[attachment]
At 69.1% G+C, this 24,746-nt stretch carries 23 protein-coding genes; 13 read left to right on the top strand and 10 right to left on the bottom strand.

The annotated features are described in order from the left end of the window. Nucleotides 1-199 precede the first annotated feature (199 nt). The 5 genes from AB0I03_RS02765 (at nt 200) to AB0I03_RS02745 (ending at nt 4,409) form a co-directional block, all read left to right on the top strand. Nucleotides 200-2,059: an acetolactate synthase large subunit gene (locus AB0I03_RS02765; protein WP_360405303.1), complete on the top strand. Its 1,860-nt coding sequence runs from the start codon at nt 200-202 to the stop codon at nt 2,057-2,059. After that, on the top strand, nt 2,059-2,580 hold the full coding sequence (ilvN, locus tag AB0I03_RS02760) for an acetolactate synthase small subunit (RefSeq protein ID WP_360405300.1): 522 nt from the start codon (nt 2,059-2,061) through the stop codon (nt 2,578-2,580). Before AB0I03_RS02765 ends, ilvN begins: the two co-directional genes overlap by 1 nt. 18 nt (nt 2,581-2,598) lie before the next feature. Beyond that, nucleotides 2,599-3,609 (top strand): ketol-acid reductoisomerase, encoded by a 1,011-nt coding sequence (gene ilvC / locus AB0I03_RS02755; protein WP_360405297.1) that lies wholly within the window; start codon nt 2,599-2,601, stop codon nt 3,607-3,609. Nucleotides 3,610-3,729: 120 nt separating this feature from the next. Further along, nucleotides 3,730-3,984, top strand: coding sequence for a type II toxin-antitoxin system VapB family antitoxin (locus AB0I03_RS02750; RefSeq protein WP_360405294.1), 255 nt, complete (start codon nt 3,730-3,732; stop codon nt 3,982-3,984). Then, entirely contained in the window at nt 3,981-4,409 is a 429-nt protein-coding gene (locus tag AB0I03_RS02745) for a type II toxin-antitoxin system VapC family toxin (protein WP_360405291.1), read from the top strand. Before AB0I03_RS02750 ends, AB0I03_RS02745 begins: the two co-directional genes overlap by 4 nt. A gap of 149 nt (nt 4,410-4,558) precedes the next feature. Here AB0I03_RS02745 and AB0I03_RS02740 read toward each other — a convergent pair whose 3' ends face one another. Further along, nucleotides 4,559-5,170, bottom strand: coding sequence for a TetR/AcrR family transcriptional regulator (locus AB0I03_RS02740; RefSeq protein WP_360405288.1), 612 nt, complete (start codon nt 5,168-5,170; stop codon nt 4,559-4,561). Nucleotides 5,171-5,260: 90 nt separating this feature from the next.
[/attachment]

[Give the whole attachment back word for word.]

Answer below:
At 69.1% G+C, this 24,746-nt stretch carries 23 protein-coding genes; 13 read left to right on the top strand and 10 right to left on the bottom strand.

The annotated features are described in order from the left end of the window. Nucleotides 1-199 precede the first annotated feature (199 nt). The 5 genes from AB0I03_RS02765 (at nt 200) to AB0I03_RS02745 (ending at nt 4,409) form a co-directional block, all read left to right on the top strand. Nucleotides 200-2,059: an acetolactate synthase large subunit gene (locus AB0I03_RS02765; protein WP_360405303.1), complete on the top strand. Its 1,860-nt coding sequence runs from the start codon at nt 200-202 to the stop codon at nt 2,057-2,059. After that, on the top strand, nt 2,059-2,580 hold the full coding sequence (ilvN, locus tag AB0I03_RS02760) for an acetolactate synthase small subunit (RefSeq protein ID WP_360405300.1): 522 nt from the start codon (nt 2,059-2,061) through the stop codon (nt 2,578-2,580). Before AB0I03_RS02765 ends, ilvN begins: the two co-directional genes overlap by 1 nt. 18 nt (nt 2,581-2,598) lie before the next feature. Beyond that, nucleotides 2,599-3,609 (top strand): ketol-acid reductoisomerase, encoded by a 1,011-nt coding sequence (gene ilvC / locus AB0I03_RS02755; protein WP_360405297.1) that lies wholly within the window; start codon nt 2,599-2,601, stop codon nt 3,607-3,609. Nucleotides 3,610-3,729: 120 nt separating this feature from the next. Further along, nucleotides 3,730-3,984, top strand: coding sequence for a type II toxin-antitoxin system VapB family antitoxin (locus AB0I03_RS02750; RefSeq protein WP_360405294.1), 255 nt, complete (start codon nt 3,730-3,732; stop codon nt 3,982-3,984). Then, entirely contained in the window at nt 3,981-4,409 is a 429-nt protein-coding gene (locus tag AB0I03_RS02745) for a type II toxin-antitoxin system VapC family toxin (protein WP_360405291.1), read from the top strand. Before AB0I03_RS02750 ends, AB0I03_RS02745 begins: the two co-directional genes overlap by 4 nt. A gap of 149 nt (nt 4,410-4,558) precedes the next feature. Here AB0I03_RS02745 and AB0I03_RS02740 read toward each other — a convergent pair whose 3' ends face one another. Further along, nucleotides 4,559-5,170, bottom strand: coding sequence for a TetR/AcrR family transcriptional regulator (locus AB0I03_RS02740; RefSeq protein WP_360405288.1), 612 nt, complete (start codon nt 5,168-5,170; stop codon nt 4,559-4,561). Nucleotides 5,171-5,260: 90 nt separating this feature from the next.